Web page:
The CCSR: Canadian Cloud Security Rating

Canada has a notorious ‘Innovation Gap’, that is seeing the country slip further and further behind the rest of the world embracing the new technology-enabled Knowledge Economy.

They are scoring a ‘D for Innovation‘, which is no surprise given they are also scoring a D for openness to new IT models like Cloud Computing, as Telus reports in this press release.

The principle business benefit of Cloud Computing is that it provides a platform for encouraging and enabling more innovation – More prototyping, faster product development cycles, lower risk for trialling new ideas, and so on.

Failing to exploit these new capabilities means there is less innovation happening than there might be, especially in comparison to other nations like the USA and UK who are wholeheartedly embracing Cloud Computing, hence the downwards direction for Canada.

Safe adoption of Cloud Computing

Therefore as Telus reports there is an urgent need for a mechanism to assess and report on the ability of a Cloud provider to prove their security and compliance credentials to overcome this resistance:

87 per cent of Canadian business and IT leaders have significant concerns about public cloud’s ability to handle data in compliance with regulations and legislation.

Overcoming this specific concern will open the floodgates to safe use of the Cloud and therefore greatly expand innovation capacities and adoption.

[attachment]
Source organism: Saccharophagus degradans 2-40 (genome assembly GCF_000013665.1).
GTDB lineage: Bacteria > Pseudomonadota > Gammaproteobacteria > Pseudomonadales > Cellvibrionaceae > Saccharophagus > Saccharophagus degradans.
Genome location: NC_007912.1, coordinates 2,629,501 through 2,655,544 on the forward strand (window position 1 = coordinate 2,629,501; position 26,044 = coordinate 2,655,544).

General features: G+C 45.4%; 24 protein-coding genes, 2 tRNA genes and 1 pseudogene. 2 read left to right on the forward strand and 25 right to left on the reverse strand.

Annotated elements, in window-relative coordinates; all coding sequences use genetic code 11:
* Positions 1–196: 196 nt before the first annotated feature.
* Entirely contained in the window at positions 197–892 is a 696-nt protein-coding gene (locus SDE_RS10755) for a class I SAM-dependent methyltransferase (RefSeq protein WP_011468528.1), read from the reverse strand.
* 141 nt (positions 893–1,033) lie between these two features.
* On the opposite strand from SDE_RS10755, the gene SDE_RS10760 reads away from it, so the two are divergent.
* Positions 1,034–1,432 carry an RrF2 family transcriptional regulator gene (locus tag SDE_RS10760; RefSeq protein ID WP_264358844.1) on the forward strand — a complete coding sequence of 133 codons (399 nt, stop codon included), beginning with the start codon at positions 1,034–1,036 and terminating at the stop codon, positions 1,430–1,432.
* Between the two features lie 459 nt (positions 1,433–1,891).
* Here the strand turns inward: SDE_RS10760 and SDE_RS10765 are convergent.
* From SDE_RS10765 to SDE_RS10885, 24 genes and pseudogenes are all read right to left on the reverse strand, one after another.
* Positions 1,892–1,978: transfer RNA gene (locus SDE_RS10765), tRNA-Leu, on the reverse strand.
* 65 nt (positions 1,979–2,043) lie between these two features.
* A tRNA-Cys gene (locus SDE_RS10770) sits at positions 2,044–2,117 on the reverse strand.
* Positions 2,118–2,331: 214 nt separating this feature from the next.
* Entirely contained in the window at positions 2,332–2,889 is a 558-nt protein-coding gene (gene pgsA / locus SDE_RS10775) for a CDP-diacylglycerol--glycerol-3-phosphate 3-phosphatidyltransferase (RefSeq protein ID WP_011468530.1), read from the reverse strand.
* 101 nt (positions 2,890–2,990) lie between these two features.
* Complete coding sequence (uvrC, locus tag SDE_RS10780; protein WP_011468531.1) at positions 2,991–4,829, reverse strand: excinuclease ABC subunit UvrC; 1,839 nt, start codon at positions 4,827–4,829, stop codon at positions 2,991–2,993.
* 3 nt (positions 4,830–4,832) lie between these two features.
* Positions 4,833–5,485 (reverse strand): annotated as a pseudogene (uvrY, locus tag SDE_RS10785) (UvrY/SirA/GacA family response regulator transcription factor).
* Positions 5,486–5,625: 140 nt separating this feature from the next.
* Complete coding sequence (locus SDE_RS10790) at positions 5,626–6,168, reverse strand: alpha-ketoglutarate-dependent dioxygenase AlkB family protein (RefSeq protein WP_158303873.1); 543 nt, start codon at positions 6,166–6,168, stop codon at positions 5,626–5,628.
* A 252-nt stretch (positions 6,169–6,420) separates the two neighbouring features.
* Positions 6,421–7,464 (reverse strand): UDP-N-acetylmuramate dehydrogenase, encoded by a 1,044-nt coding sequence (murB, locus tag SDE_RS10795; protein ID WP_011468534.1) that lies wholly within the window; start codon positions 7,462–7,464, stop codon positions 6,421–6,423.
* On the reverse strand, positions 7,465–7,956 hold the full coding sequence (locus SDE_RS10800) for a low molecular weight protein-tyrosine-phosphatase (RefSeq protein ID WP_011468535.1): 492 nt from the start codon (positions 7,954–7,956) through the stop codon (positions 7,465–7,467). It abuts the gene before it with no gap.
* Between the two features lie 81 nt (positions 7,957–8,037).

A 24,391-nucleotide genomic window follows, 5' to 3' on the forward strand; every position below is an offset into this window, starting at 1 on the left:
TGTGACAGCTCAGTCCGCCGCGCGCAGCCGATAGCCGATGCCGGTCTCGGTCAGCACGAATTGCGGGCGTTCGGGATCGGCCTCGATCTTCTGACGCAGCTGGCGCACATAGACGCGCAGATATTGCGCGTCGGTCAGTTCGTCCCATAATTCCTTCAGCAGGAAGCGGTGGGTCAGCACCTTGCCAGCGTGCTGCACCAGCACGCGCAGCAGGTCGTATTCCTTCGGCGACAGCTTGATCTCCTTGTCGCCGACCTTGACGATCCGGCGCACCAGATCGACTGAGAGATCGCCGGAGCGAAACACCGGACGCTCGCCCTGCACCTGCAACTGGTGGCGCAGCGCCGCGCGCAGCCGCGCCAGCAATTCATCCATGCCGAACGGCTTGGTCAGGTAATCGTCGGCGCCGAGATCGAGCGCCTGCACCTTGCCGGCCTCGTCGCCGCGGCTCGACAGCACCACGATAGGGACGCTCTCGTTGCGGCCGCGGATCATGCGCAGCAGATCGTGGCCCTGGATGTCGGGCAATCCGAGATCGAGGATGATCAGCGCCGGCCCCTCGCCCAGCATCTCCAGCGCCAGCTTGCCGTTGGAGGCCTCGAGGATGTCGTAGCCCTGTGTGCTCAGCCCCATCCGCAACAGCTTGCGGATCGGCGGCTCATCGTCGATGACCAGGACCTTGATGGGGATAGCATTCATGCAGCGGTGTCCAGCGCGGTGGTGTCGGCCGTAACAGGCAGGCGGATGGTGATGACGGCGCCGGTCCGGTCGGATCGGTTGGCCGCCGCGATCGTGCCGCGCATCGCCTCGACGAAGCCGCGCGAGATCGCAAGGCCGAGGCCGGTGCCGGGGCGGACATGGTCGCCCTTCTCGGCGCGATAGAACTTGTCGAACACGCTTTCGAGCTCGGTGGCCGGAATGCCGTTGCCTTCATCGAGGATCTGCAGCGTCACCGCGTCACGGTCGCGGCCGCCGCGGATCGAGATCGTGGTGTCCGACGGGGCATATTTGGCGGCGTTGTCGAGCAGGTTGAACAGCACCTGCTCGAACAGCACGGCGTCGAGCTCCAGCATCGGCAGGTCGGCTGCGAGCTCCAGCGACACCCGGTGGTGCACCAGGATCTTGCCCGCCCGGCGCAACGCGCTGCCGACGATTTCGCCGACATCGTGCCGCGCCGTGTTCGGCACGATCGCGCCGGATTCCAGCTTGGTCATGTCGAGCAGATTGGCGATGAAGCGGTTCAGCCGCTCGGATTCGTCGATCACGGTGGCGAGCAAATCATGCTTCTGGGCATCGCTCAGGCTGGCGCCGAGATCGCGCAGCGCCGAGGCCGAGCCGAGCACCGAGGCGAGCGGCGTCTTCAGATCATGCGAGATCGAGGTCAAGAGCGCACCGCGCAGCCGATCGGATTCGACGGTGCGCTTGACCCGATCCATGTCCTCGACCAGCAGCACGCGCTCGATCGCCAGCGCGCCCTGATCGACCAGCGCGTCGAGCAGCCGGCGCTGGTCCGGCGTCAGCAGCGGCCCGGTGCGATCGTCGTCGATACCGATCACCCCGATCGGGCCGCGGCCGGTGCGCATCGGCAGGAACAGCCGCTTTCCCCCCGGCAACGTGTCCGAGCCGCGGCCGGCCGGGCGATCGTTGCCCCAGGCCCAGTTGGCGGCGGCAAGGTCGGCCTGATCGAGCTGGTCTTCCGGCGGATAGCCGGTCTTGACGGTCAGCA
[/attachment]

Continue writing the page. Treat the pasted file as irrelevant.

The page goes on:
To achieve this we have now begun work on developing the standards and implementation program for rolling out the ‘CCSR’ – Canadian Cloud Security Rating. This will provide an equivalent of a credit score rating for this exact point – The extent to which Cloud providers can prove compliance with regulatory and technical compliance requirements.

The background and lead up to this development is captured in this blog I posted almost two years ago – Microsoft Cloud Security for Government Compliance.

This article reviews their documentation that explains how they implement Cloud best practices to achieve a highly secure Azure Cloud environment.

These best practices are a package that blends together those from the Cloud Security Alliance with the ISO and NIST protocols, and by further layering in specific Canadian legislative requirements and also best practices, like Cloud Privacy-By-Design from the Ontario Privacy Commissioner, we’re tailoring these for the Canadian market.

This means that local Canadian providers can implement the same controls that Microsoft have used to secure Azure to the required enterprise-class standards, and then also assessed to measure their compliance with these standards. This compliance level is output as a score (e.g. 600) which will therefore function as the Canadian Cloud Security Rating.

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